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Stem cells as gene delivery system to create cardiac biological pacemaker

Abstract : By investigating stem cell models, we showed that induction of oscillation in normal ventricular myocytes by connecting stem cells to them is not possible. Induction of oscillations by stem cells was never demonstrated yet in well controlled conditions. Reported results [5],[4] demonstrate only increase of oscillation frequency (in cell culture or in whole hearts).
Oscillations become possible only for myocytes with much lower than normal threshold for inducing oscillations. Approaches like decreasing of expression level of IK1 current in myocytes are successful.
Other possible approach is connecting stem cells not directly to myocytes but to other types of cardiac cells with lower oscillation threshold. This induces oscillation without need to affect IK1 current. This transitional cells might be AV node cells, Purkinje cells or cells in the vicinity of the sinus node.
To drive cardiac tissue, small size artificial pacemakers need deliver currents orders of magnitude larger than those used in cell pair or cell culture experiments. To avoid this, the size of the pacemaker created should be several times larger than the electrotonic constant ?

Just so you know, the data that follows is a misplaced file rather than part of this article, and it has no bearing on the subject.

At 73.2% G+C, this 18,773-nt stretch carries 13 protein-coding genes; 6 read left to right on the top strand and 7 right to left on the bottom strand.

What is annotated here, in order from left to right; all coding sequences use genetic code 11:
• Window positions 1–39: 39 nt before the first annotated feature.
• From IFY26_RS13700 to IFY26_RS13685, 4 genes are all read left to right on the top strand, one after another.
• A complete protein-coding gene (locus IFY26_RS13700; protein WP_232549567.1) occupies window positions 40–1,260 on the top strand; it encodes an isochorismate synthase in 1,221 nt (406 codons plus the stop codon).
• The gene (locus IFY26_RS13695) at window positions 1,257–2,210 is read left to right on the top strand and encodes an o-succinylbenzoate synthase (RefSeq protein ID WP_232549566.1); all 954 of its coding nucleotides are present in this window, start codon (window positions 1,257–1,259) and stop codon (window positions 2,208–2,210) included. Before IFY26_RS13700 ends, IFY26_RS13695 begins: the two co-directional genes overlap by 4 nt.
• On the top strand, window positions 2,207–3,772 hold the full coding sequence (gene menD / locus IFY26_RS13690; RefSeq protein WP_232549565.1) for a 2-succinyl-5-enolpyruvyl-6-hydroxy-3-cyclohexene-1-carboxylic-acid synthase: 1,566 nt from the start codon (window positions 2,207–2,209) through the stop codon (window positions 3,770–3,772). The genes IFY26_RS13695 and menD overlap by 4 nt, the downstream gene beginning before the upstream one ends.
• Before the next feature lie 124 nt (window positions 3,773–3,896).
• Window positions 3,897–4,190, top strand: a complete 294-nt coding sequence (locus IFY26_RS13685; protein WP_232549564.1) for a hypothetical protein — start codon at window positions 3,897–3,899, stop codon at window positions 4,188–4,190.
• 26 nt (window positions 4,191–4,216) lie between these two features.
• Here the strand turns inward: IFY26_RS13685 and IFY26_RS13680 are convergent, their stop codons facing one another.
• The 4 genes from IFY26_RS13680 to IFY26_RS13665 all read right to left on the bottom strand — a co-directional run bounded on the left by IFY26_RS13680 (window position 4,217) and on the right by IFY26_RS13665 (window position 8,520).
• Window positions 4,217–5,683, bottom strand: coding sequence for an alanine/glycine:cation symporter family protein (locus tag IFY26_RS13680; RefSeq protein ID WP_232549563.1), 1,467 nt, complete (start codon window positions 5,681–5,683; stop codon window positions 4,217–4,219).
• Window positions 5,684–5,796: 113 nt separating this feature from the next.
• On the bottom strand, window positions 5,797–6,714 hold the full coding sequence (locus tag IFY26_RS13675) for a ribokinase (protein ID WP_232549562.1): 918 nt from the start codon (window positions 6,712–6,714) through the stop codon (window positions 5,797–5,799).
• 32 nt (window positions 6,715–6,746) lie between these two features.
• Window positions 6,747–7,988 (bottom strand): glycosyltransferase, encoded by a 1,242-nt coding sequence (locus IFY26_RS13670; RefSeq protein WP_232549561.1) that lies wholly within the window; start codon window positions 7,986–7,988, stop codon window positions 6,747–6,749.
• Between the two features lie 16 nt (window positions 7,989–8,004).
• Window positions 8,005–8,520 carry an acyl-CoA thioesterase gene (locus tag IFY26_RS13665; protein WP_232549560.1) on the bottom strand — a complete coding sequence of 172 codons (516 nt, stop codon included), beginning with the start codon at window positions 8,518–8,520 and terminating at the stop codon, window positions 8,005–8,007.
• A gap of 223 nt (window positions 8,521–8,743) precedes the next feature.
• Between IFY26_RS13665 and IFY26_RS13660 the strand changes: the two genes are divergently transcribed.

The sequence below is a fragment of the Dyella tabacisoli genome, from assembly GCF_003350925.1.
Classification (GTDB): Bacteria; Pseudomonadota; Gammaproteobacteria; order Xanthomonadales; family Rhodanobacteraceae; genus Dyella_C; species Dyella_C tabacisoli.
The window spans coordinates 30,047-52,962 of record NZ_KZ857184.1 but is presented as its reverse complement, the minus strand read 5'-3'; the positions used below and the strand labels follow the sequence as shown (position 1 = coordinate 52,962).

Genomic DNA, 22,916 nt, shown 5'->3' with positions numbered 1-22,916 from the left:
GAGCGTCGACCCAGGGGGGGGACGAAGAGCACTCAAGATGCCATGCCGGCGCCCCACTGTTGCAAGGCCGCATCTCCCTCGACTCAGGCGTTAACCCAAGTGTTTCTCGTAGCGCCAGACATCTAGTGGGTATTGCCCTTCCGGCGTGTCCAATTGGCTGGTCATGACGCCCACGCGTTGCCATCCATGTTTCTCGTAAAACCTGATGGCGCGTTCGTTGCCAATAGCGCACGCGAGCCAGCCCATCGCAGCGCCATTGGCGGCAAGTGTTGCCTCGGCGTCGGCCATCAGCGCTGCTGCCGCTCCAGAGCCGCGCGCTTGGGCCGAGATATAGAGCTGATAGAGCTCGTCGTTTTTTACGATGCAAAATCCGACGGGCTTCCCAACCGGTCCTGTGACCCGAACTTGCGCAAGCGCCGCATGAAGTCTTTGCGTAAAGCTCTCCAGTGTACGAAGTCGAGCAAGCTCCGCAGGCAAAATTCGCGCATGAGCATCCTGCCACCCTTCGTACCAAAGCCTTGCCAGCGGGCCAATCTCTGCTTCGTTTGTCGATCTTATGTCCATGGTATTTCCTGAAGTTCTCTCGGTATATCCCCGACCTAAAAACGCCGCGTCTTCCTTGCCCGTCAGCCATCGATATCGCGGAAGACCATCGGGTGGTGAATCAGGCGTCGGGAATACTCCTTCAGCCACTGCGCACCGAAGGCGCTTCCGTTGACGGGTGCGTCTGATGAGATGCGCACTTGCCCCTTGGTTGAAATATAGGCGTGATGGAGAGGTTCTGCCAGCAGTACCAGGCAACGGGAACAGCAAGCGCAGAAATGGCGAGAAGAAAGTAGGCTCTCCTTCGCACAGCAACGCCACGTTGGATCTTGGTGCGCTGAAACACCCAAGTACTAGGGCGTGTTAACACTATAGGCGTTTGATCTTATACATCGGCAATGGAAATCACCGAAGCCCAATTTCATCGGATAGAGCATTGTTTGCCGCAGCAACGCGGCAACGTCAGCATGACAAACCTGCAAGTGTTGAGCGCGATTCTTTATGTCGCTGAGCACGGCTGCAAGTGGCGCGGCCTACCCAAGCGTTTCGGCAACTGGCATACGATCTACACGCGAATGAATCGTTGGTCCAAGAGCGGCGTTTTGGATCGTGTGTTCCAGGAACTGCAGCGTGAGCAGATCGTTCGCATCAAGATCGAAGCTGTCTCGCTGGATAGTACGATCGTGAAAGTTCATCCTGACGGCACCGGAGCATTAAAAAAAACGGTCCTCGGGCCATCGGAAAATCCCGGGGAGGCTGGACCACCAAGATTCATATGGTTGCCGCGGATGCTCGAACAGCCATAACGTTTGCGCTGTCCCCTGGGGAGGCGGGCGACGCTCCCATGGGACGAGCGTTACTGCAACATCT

For pacemaker currents, most experimenters traditionally measure inactivation only. A description of a stem cell including inactivation only is not precise enough to study oscillations. Descriptions including both, activation and inactivation of pacemaker current should be used, contrary to tradition in this field.
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Contributor : Sandra Kanani <>
Submitted on : Saturday, September 29, 2007 - 10:42:24 AM
Last modification on : Wednesday, October 14, 2020 - 4:23:36 AM
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  • HAL Id : tel-00175655, version 1



Sandra Kanani. Stem cells as gene delivery system to create cardiac biological pacemaker. Physics [physics]. Université Nice Sophia Antipolis, 2005. English. ⟨tel-00175655⟩



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